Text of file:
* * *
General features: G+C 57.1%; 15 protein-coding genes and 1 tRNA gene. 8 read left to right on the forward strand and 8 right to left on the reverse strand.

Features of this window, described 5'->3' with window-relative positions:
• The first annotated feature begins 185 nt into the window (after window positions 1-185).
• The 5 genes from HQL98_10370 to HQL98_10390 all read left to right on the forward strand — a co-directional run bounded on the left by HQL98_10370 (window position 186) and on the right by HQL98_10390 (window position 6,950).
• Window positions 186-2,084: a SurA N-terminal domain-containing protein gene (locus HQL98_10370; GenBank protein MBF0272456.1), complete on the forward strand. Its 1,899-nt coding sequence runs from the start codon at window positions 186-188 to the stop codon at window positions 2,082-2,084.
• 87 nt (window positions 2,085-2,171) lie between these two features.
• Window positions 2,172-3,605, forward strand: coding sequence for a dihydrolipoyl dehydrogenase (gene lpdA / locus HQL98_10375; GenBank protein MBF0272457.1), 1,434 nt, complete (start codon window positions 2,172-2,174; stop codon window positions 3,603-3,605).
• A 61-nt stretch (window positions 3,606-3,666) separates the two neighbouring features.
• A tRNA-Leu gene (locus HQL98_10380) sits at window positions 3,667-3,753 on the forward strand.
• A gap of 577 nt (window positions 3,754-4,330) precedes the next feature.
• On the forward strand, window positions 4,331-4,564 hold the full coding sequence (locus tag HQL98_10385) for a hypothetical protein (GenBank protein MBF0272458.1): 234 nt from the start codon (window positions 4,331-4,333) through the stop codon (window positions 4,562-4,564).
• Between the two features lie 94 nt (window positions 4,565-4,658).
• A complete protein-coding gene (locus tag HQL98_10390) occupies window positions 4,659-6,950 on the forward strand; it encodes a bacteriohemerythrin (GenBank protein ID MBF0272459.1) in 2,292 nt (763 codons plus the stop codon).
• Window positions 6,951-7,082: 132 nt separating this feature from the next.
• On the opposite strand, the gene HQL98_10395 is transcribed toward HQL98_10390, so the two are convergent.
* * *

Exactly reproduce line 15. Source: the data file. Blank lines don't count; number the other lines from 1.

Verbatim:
• On the opposite strand, the gene HQL98_10395 is transcribed toward HQL98_10390, so the two are convergent.